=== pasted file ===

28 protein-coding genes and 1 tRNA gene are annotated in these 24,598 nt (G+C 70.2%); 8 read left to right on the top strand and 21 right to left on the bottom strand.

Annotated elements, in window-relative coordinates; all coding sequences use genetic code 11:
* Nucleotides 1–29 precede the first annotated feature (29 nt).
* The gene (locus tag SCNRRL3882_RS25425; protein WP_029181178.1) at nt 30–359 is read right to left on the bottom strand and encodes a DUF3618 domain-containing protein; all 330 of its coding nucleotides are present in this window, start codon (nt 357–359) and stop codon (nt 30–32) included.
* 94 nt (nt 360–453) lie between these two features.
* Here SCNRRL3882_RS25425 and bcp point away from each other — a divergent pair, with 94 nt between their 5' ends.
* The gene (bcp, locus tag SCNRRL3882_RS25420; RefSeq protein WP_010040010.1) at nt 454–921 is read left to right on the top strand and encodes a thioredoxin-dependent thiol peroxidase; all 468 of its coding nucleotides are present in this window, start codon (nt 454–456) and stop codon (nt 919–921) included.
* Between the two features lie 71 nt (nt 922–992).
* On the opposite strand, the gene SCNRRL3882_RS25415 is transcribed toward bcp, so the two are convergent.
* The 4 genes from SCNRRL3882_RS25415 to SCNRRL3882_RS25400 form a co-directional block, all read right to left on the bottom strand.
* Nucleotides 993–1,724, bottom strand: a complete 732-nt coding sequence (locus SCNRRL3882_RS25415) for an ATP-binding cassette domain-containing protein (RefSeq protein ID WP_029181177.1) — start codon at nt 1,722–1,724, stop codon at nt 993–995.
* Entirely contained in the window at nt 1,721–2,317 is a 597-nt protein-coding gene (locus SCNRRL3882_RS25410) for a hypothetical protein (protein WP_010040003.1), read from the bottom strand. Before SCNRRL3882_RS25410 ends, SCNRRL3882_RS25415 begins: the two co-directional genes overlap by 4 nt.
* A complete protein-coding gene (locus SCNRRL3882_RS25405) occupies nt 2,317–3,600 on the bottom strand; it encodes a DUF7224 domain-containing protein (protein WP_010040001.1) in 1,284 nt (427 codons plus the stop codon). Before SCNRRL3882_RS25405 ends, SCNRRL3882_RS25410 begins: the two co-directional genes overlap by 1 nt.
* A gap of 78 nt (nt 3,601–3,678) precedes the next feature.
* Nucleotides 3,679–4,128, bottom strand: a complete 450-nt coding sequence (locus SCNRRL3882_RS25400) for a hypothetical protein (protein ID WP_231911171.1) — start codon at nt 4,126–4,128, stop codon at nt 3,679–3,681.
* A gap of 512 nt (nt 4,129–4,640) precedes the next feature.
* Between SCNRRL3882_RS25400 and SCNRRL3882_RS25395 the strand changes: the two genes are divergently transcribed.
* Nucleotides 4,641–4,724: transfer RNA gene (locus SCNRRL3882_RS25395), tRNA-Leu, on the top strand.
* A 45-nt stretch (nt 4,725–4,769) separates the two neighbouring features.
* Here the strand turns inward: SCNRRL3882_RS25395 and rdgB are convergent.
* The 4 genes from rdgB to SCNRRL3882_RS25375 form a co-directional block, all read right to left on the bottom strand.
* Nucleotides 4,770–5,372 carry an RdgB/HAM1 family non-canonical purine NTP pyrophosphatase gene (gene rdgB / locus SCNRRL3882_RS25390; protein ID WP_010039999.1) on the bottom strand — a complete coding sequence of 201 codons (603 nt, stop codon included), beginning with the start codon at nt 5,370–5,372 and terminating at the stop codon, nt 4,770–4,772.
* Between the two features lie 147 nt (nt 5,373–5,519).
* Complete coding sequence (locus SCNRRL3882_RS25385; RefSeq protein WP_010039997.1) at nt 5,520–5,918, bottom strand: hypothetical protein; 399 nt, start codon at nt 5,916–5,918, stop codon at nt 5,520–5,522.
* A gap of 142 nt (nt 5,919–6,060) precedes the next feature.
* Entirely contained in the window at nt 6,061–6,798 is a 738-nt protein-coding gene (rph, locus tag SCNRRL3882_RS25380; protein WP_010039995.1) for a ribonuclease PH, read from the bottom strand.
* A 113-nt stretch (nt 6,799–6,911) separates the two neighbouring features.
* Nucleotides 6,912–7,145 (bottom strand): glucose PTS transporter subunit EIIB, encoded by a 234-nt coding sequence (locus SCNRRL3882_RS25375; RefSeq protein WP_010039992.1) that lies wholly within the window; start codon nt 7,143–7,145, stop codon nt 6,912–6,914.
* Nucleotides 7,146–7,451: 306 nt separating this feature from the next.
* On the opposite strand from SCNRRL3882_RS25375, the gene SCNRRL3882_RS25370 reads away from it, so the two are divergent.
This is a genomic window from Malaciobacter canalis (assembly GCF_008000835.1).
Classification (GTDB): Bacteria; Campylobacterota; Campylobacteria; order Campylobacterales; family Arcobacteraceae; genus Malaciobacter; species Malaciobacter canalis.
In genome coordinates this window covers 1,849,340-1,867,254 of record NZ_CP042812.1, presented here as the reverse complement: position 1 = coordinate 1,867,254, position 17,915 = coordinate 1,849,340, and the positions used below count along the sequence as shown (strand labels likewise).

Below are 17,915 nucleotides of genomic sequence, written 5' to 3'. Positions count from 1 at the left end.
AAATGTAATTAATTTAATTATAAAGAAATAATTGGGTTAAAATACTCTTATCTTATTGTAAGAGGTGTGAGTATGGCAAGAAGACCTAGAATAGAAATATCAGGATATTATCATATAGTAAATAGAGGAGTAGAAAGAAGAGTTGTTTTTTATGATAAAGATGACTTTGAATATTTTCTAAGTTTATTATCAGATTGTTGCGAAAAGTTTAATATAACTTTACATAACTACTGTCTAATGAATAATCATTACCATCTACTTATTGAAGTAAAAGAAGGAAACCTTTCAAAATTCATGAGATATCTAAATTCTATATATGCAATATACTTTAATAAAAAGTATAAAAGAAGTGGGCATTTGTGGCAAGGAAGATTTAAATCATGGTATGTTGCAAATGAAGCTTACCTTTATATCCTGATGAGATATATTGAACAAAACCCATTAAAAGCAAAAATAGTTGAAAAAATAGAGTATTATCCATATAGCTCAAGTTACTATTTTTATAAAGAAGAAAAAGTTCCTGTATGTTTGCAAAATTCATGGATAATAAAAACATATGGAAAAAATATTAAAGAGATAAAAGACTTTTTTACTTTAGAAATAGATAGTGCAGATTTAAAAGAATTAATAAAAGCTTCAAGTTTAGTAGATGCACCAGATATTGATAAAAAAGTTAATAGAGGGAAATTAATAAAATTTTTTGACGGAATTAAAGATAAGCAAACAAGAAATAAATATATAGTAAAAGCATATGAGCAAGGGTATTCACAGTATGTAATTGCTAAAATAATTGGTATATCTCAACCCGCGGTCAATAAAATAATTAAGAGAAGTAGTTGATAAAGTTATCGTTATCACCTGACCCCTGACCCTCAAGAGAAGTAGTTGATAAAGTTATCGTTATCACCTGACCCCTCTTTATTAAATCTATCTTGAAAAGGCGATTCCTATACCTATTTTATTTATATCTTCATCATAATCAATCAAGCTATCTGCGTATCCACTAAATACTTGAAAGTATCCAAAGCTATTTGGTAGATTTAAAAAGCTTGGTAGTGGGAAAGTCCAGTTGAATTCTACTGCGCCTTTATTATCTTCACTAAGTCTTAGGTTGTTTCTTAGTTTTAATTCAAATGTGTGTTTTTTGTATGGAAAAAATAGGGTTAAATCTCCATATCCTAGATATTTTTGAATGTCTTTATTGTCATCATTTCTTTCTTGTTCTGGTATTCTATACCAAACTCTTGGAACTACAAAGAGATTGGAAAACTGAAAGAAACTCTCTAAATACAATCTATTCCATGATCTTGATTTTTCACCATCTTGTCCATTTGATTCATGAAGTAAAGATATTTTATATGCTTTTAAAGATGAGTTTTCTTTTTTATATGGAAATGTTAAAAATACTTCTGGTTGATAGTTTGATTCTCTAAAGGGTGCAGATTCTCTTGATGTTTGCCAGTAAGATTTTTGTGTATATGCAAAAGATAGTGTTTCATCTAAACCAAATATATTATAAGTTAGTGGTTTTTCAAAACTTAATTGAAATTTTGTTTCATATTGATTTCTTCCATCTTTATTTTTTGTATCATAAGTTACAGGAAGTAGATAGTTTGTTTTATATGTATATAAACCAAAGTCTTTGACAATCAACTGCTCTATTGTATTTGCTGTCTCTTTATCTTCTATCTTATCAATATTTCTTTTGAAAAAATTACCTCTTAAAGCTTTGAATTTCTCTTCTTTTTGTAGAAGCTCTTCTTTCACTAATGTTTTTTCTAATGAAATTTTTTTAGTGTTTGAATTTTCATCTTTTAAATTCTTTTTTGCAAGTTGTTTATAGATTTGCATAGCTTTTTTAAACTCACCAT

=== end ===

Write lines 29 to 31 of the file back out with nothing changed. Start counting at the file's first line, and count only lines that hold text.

* Nucleotides 7,146–7,451: 306 nt separating this feature from the next.
* On the opposite strand from SCNRRL3882_RS25375, the gene SCNRRL3882_RS25370 reads away from it, so the two are divergent.
This is a genomic window from Malaciobacter canalis (assembly GCF_008000835.1).